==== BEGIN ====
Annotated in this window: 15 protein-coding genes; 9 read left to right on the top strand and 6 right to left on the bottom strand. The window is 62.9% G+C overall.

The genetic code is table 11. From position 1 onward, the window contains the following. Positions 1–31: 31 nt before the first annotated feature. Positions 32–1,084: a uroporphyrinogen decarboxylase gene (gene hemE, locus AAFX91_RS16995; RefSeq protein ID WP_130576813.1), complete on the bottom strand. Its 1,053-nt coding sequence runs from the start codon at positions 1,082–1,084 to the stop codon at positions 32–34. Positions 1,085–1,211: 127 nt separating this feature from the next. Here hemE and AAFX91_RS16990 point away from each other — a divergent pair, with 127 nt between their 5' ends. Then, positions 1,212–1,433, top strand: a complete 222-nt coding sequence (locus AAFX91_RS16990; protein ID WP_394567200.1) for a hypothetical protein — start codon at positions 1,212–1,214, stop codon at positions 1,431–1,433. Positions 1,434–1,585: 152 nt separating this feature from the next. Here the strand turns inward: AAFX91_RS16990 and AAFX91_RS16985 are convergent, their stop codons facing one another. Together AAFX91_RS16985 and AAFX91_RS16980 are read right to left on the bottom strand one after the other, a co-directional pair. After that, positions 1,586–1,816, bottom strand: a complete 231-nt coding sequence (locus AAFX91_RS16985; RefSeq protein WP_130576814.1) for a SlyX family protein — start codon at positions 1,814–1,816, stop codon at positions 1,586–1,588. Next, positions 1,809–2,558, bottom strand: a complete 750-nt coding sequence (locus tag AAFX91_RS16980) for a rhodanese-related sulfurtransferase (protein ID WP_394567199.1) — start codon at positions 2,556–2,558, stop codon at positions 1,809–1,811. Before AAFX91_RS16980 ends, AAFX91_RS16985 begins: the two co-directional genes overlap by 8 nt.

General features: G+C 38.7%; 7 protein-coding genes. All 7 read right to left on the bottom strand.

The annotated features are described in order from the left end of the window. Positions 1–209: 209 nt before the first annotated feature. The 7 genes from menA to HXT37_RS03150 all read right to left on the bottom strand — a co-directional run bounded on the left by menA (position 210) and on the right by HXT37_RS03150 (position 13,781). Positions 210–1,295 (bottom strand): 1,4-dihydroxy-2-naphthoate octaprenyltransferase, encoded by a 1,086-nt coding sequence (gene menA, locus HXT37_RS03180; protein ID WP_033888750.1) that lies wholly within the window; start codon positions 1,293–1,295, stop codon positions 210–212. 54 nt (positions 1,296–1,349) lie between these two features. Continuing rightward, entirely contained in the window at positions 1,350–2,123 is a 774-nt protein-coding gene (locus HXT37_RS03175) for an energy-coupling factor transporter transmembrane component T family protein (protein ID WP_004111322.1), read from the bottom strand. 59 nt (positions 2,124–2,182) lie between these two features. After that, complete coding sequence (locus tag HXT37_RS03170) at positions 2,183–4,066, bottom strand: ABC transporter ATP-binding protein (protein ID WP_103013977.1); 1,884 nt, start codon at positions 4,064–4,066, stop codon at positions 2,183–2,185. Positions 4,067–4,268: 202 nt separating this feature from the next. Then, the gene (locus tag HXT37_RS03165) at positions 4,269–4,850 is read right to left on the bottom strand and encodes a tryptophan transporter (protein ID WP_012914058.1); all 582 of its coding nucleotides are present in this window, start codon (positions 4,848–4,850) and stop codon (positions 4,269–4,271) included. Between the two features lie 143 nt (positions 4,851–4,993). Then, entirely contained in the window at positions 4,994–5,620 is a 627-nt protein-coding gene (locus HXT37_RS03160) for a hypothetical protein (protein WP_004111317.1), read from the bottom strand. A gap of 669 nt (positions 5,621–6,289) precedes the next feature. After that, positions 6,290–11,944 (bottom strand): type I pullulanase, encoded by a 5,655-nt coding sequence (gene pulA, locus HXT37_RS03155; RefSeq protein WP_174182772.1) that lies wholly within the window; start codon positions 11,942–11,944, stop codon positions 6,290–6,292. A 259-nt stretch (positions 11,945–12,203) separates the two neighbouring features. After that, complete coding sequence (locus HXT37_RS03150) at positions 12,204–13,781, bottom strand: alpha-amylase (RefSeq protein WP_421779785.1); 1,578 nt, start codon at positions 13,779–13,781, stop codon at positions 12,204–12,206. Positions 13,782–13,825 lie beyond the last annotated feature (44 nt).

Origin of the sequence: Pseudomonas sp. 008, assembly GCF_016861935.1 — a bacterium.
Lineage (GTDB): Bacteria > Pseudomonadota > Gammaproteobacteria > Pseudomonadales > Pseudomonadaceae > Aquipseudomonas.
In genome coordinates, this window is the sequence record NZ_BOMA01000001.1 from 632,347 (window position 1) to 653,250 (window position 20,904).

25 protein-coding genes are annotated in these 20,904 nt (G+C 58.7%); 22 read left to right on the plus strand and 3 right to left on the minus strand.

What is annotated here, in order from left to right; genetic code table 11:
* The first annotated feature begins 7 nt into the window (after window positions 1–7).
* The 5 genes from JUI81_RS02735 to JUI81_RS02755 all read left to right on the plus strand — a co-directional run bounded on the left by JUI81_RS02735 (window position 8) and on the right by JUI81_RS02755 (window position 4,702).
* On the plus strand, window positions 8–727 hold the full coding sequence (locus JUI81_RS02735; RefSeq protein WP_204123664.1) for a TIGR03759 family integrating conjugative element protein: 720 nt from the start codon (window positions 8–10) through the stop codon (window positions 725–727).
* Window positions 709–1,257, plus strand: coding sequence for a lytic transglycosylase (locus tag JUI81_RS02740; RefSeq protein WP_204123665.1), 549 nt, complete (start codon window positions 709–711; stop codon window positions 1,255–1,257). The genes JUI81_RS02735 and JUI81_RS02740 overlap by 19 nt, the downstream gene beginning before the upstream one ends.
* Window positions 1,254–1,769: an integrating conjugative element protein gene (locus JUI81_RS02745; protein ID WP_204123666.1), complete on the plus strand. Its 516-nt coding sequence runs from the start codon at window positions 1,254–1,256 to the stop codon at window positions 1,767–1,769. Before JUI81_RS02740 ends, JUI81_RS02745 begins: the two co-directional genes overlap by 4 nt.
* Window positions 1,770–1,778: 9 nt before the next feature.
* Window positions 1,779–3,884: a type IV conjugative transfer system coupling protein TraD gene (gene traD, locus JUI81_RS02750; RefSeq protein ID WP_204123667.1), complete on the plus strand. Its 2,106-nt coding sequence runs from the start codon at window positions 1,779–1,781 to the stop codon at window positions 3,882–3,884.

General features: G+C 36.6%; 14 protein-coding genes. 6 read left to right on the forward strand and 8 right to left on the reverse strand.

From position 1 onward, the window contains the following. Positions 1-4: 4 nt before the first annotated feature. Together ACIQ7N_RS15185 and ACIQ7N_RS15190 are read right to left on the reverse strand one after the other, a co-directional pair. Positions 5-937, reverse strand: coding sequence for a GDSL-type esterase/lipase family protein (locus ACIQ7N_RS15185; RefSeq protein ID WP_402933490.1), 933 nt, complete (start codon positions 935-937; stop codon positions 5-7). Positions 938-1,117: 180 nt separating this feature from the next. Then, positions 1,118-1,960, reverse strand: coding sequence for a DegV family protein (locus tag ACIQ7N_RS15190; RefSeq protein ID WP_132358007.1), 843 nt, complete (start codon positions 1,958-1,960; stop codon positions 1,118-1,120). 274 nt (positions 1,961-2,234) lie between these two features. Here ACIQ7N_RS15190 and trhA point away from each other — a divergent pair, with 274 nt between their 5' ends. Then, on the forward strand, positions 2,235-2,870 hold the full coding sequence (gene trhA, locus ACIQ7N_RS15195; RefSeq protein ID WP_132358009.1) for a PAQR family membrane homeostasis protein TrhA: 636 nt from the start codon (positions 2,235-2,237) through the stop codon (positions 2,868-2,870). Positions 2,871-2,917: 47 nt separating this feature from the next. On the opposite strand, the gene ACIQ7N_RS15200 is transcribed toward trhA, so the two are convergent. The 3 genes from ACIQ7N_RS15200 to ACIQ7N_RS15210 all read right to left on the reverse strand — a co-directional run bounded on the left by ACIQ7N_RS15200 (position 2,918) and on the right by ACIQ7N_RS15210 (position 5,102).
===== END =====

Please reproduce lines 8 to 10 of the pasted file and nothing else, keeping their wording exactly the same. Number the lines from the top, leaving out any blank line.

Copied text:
25 protein-coding genes are annotated in these 20,904 nt (G+C 58.7%); 22 read left to right on the plus strand and 3 right to left on the minus strand.

What is annotated here, in order from left to right; genetic code table 11:
* The first annotated feature begins 7 nt into the window (after window positions 1–7).